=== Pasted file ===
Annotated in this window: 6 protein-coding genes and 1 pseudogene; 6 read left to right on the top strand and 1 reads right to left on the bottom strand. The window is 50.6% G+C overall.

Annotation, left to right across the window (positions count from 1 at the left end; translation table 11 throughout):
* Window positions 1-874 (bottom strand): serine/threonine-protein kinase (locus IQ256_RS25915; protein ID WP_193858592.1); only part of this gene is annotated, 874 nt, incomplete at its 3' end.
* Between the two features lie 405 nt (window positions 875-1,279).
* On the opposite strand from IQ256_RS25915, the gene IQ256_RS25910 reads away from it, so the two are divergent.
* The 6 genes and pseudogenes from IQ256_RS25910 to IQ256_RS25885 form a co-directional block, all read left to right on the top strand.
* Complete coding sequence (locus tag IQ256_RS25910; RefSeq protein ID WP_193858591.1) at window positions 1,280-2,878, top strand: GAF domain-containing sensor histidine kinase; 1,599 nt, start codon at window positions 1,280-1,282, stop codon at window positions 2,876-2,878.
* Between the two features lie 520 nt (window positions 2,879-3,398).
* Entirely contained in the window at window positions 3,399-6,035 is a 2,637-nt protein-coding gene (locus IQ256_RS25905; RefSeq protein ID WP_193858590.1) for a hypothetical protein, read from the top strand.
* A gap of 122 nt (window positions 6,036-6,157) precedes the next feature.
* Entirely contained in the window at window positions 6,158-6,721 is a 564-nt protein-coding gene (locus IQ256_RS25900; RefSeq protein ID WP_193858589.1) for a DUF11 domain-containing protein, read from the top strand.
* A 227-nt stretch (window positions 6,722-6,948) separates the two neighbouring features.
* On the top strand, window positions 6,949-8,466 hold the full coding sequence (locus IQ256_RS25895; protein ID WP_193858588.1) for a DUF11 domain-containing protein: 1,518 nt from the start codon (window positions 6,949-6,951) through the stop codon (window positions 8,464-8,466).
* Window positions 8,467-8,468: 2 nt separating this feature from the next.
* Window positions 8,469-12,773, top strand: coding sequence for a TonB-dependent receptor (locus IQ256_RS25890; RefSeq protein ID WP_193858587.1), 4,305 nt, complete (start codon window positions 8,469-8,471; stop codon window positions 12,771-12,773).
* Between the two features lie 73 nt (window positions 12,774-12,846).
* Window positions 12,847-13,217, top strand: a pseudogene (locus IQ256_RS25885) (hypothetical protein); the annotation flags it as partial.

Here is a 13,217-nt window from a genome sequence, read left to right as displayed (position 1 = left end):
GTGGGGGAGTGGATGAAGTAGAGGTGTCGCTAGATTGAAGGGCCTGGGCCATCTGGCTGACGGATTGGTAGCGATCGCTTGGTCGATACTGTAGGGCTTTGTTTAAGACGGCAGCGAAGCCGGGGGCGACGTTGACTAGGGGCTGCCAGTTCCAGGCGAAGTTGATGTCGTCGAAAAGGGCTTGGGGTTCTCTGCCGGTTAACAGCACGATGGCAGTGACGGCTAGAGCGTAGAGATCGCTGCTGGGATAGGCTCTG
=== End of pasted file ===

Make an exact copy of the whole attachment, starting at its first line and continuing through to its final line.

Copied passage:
Annotated in this window: 6 protein-coding genes and 1 pseudogene; 6 read left to right on the top strand and 1 reads right to left on the bottom strand. The window is 50.6% G+C overall.

Annotation, left to right across the window (positions count from 1 at the left end; translation table 11 throughout):
* Window positions 1-874 (bottom strand): serine/threonine-protein kinase (locus IQ256_RS25915; protein ID WP_193858592.1); only part of this gene is annotated, 874 nt, incomplete at its 3' end.
* Between the two features lie 405 nt (window positions 875-1,279).
* On the opposite strand from IQ256_RS25915, the gene IQ256_RS25910 reads away from it, so the two are divergent.
* The 6 genes and pseudogenes from IQ256_RS25910 to IQ256_RS25885 form a co-directional block, all read left to right on the top strand.
* Complete coding sequence (locus tag IQ256_RS25910; RefSeq protein ID WP_193858591.1) at window positions 1,280-2,878, top strand: GAF domain-containing sensor histidine kinase; 1,599 nt, start codon at window positions 1,280-1,282, stop codon at window positions 2,876-2,878.
* Between the two features lie 520 nt (window positions 2,879-3,398).
* Entirely contained in the window at window positions 3,399-6,035 is a 2,637-nt protein-coding gene (locus IQ256_RS25905; RefSeq protein ID WP_193858590.1) for a hypothetical protein, read from the top strand.
* A gap of 122 nt (window positions 6,036-6,157) precedes the next feature.
* Entirely contained in the window at window positions 6,158-6,721 is a 564-nt protein-coding gene (locus IQ256_RS25900; RefSeq protein ID WP_193858589.1) for a DUF11 domain-containing protein, read from the top strand.
* A 227-nt stretch (window positions 6,722-6,948) separates the two neighbouring features.
* On the top strand, window positions 6,949-8,466 hold the full coding sequence (locus IQ256_RS25895; protein ID WP_193858588.1) for a DUF11 domain-containing protein: 1,518 nt from the start codon (window positions 6,949-6,951) through the stop codon (window positions 8,464-8,466).
* Window positions 8,467-8,468: 2 nt separating this feature from the next.
* Window positions 8,469-12,773, top strand: coding sequence for a TonB-dependent receptor (locus IQ256_RS25890; RefSeq protein ID WP_193858587.1), 4,305 nt, complete (start codon window positions 8,469-8,471; stop codon window positions 12,771-12,773).
* Between the two features lie 73 nt (window positions 12,774-12,846).
* Window positions 12,847-13,217, top strand: a pseudogene (locus IQ256_RS25885) (hypothetical protein); the annotation flags it as partial.

Here is a 13,217-nt window from a genome sequence, read left to right as displayed (position 1 = left end):
GTGGGGGAGTGGATGAAGTAGAGGTGTCGCTAGATTGAAGGGCCTGGGCCATCTGGCTGACGGATTGGTAGCGATCGCTTGGTCGATACTGTAGGGCTTTGTTTAAGACGGCAGCGAAGCCGGGGGCGACGTTGACTAGGGGCTGCCAGTTCCAGGCGAAGTTGATGTCGTCGAAAAGGGCTTGGGGTTCTCTGCCGGTTAACAGCACGATGGCAGTGACGGCTAGAGCGTAGAGATCGCTGCTGGGATAGGCTCTG